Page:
A simpler route to PQ

CHAS, prequalification, Build UK, PQ, Common Assessment Stanard, PAS 91, Ian McKinnon
Ian McKinnon

The next phase of a new pre-qualification (PQ) system designed to reduce inefficiencies in the construction industry will be implemented shortly. CHAS, which certifies companies against the new standard, explains what this means for the construction sector.

In April 2019, Build UK and the Civil Engineering Contractors Association (CECA) launched the first phase of a new system designed to simplify the construction pre-qualification (PQ) process by replacing a multitude of schemes with a single-industry agreed questionnaire and assessment standards: the Common Assessment Standard.

The initial phase involved the publication of the Common Assessment Standard along with recognition of the first assessment bodies chosen to certify companies against the standard, one of which was the Contractors’ Health and Safety Assessment Scheme (CHAS).

The second phase will see the launch of a data sharing solution which will give contractors and clients access to PQ data via a single assessment body. Once a contractor has been assessed to the new standard by their chosen assessment body, such as CHAS, their assessment can be accessed by anyone specifying the Common Assessment Standard without that contractor needing to be assessed by multiple assessment bodies, saving time and money.

For clients, the data sharing arrangement means they can access a wider range of contractors though a single assessment body as well as being confident that those contractors comply with a consistent, comprehensive industry-agreed standard. While the questions in the Common Assessment Standard are based on existing questionnaires, including PAS 91, the remit is broader - covering issues such as Finances, Corporate Social Responsibility, Quality and the Environment. This reflects an overall drive towards more stringent supply chain standards.

Most of the questions in the Common Assessment Standard are compulsory, but there are exemptions. For example, those with a valid SSIP Certificate don’t need to answer all of the health & safety questions and those with third-party audited certifications, such as ISO standards, are exempt from corresponding questions. The Common Assessment Standard has also been designed to be achievable for SMEs and micro-businesses. The assessment standards for certain questions have been revised for use with companies that employ fewer than five people and have a turnover less than £500,000. Companies can also choose either a desktop or site-based level of certification based on what is most appropriate for their business, which depends on a range of factors including trade, size and the requirements of the main contractors/clients that they work for.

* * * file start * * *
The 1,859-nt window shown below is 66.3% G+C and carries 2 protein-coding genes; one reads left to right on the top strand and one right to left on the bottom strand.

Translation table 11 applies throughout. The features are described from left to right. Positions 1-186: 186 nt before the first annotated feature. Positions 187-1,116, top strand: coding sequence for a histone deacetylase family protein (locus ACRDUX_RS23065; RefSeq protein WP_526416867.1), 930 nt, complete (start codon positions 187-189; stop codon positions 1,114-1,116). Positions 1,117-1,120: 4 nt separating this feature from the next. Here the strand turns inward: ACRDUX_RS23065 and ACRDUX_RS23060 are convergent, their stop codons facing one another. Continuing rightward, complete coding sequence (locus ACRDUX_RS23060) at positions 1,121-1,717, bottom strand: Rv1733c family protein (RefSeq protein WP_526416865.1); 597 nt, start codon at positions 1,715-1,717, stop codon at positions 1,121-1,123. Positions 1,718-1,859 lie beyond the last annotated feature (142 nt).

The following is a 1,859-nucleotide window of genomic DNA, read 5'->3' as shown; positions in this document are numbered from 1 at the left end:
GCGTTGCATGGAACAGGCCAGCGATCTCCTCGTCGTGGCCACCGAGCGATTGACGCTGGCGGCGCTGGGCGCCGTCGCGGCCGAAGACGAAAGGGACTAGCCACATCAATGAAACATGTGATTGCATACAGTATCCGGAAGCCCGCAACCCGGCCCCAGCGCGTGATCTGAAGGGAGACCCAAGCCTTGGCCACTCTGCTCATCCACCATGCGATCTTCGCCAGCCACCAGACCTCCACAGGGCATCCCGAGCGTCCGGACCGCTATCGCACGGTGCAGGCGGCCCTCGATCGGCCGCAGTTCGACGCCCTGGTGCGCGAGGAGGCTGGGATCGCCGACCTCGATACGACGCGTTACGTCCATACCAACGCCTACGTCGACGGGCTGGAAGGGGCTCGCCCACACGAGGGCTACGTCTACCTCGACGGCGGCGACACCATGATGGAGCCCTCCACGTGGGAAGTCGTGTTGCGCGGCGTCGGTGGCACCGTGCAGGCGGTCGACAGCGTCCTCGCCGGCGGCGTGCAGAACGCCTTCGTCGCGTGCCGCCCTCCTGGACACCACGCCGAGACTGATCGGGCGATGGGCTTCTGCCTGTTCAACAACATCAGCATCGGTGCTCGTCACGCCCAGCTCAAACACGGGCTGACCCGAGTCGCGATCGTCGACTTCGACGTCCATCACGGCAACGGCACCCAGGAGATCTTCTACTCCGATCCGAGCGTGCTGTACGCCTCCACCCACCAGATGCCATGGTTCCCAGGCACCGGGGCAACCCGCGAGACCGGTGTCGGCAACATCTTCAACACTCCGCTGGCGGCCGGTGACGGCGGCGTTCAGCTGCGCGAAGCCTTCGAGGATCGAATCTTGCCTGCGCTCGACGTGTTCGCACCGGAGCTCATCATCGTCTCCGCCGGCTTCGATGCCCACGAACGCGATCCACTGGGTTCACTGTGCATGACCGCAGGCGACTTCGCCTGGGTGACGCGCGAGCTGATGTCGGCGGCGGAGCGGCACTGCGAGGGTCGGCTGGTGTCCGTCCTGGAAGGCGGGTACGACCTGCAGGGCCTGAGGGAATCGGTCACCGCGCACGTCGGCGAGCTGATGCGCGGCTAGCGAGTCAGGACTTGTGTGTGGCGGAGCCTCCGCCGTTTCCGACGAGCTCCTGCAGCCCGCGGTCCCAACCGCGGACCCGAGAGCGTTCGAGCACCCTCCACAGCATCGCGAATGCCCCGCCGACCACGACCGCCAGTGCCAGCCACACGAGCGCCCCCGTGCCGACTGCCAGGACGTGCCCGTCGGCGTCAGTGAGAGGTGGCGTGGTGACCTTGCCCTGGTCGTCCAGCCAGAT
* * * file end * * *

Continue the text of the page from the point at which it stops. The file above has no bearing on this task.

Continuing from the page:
In line with the system’s phased introduction, companies (both contractors and supply chain) are being encouraged to move to the new system at a time that suits them, such as when one of their existing certifications is up. The Crown Commercial Service (CCS) has confirmed that contractors appointed to its new seven-year bidding framework will be expected to assess their supply chains using the Common Assessment Standard and HS2 has confirmed that its four joint ventures will all accept the Common Assessment Standard.

CHAS MD, Ian McKinnon, comments: “As the first assessment body to deliver the Common Assessment Standard and the established market leader, we are delighted that the new assessment scheme is on track. For over two decades now CHAS have strived for a reduction in duplication and the introduction of the Common Assessment Standard is translating that aspiration into a reality.

“We look forward to seeing how this more collaborative approach to prequalification boosts productivity of the sector as a whole. We will strive to play our part by endeavouring to continue to provide the most cost-effective solution combined with the highest level of customer service.”

Jo Fautley, deputy chief executive of Build UK, adds: “The new PQ system has been developed by industry, for industry, based on standards that clients, contractors, and the supply chain have all agreed on. Change takes time and there will be a transition period but we look forward to rolling the new system out over the coming months and realising the efficiency gains for everyone’s benefit and boosting overall productivity.”

To find out more about the Common Assessment Scheme, see the link below.

Main picture credit: iStock shironosov

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